By them what company of any decent size would be without a website? None.  As with websites, social media began to be seen as “something our company needs to do” even if companies were not sure what the immediate return would be.

In 2006, MySpace was the most popular social networking site in the U.S. However, based on monthly unique visitors, Facebook would take away that lead in 2008. That was also the year that Twitter was launched as a social networking and microblogging site.

I started teaching about social media in my courses and by 2010 it became a course in itself.  “Designing Social Media” at NJIT, even at that time, seemed to some of my fellow educators to be a topic that was not worthy of an entire course. Interestingly, as other colleges also began to offer social media courses, a good number of the students who enrolled were equally from communications programs and from business programs.

That course requires a lot of preparation because it changes so rapidly that last year’s social media sites, the syllabus topics, and the readings (forget about a “textbook”) are largely useless except as historical content.

In 2013, I took on the National Council of Teachers of English (NCTE) as a social media client. The organization and its many affiliate groups realized that they needed to have a social media strategy and employees to implement it.

One of the big questions from the executive staff when I met with them at their headquarters in Indiana was still ROI – “How will we be able to measure the impact from using social media?” It is still the big concern and a very tricky question to answer. I would start by asking how you measure your brand without social media?

For NCTE, we offered these social media ways to share any page on their website

No one really disputes the significant role social media plays in the world – though they may debate its value.

Though social media use has fallen mostly over to the marketing side, I have kept my interest in non-profits and individual usage.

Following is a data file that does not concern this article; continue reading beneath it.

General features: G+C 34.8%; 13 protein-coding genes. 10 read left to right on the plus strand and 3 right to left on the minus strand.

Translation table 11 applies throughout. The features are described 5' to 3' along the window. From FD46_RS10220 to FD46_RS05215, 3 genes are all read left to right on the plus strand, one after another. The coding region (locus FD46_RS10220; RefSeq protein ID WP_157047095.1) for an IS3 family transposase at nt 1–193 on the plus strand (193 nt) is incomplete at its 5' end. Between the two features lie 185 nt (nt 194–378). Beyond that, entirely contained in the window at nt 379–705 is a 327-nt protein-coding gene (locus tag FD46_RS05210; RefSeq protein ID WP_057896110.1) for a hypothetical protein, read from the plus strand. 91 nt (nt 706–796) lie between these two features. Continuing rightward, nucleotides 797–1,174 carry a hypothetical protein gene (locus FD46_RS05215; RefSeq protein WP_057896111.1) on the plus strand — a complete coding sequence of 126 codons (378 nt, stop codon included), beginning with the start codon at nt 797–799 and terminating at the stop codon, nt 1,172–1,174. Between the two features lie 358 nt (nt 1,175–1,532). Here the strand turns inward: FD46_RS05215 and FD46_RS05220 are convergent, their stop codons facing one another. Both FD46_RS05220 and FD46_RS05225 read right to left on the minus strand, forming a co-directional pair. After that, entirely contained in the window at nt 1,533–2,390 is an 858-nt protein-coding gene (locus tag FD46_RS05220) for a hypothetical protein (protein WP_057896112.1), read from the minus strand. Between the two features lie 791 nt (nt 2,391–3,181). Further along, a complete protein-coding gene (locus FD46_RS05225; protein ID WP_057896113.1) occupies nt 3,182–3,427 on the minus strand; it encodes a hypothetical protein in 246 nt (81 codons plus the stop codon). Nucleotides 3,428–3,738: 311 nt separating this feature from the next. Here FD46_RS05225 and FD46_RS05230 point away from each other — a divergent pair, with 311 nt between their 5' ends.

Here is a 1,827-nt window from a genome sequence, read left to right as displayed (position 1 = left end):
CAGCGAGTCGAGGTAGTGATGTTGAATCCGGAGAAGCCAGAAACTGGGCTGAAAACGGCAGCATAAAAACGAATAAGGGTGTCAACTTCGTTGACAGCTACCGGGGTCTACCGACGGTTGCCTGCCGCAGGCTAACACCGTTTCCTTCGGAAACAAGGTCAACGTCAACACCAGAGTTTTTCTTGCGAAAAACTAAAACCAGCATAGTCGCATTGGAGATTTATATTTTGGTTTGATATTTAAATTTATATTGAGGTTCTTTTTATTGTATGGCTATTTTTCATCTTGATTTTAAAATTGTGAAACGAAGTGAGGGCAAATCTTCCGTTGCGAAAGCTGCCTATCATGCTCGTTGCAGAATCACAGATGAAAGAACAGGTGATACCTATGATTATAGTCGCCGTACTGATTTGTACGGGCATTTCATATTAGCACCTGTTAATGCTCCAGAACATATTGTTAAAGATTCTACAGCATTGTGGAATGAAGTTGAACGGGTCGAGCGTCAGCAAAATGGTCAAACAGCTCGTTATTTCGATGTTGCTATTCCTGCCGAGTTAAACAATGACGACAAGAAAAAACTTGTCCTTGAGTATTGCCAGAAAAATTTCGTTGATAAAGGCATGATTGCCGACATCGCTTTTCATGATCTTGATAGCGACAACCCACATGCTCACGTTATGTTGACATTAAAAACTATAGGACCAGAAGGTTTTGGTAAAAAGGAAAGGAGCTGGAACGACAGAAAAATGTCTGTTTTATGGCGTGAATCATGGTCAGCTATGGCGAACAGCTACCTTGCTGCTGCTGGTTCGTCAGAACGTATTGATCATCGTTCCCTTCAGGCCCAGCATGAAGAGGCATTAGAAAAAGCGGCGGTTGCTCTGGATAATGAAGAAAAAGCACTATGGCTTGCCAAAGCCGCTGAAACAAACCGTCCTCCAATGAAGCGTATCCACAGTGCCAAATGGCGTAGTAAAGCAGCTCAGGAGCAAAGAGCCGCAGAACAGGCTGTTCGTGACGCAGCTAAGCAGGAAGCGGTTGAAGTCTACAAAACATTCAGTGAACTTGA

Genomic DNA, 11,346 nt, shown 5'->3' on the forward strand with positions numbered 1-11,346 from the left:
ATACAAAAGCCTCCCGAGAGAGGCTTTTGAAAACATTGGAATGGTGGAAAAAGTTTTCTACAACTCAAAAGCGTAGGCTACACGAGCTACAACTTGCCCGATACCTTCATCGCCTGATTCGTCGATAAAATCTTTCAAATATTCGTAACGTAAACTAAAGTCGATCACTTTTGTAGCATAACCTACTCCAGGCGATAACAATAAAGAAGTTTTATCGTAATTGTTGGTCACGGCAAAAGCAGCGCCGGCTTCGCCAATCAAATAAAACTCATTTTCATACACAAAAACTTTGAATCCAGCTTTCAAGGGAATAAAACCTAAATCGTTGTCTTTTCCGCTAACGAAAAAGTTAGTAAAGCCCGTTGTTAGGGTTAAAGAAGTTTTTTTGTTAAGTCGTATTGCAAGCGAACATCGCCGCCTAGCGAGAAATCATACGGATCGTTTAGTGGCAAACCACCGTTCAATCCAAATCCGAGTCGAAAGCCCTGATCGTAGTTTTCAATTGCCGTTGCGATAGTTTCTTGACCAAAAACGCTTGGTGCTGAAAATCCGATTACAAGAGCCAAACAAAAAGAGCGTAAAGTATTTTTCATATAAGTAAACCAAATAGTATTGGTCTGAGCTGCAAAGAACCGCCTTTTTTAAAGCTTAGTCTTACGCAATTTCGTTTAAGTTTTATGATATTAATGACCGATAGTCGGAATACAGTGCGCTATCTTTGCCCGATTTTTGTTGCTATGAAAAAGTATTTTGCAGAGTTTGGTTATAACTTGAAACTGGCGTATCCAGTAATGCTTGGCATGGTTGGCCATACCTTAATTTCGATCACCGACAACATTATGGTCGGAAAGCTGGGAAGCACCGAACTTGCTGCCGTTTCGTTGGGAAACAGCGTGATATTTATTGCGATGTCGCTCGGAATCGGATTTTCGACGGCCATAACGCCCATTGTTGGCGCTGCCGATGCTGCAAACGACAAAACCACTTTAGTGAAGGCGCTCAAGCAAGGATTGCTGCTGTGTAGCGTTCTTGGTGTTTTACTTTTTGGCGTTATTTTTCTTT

But Has Technology Really Changed Your Pedagogy?

Classroom

Although those of us who work in educational technology talk about how much technology has changed education and how it will change education, it is much harder to explain how it has changed teaching.

If all the technology you use in the classroom were gone tomorrow, how would it affect the way you teach? 

Has your philosophy, your pedagogy or your methodology changed  in any permanent way?

Take away the computers and the Internet and projectors, your electronic gradebook and all the rest, and I am sure any good teacher could still teach.

There are media stories all the time about people trying to go “cold turkey” on their connections by giving up the Net or their smartphones. It’s difficult, But I suspect that giving up all the technology in your classroom would be easier for most teachers K-20.

Could you go back to paper books, papers, pens, a non-digital whiteboard  or easel?  Sure, you could. But would you actually teach differently?

I have read several times that if doctors, engineers or even farmers lost all the technology created in the past 30 years, they would have a very difficult time doing their jobs as well using the methodologies of 1983. Not true of teachers?

Yes, this is a very hypothetical question to ask and the technology isn’t going away (except for those short-term situations after disasters). My thought experiment is to take the 2013 math teacher and put her in a 1983 classroom world. How does she teach? Whatever falls away is what technology changed in her pedagogy. Would the science teacher be more affected than the language teacher?

My own personal reflection on this is that as much as I use technology in my preparation to teach and in the classroom, I don’t think my own teaching style has been dramatically changed over the years by technology.

The biggest exception is my online teaching. If that needed to go back to 1983 and some correspondence model of distance learning, it would require a major shift in my content and my methods – but my philosophy and pedagogy would not change as much.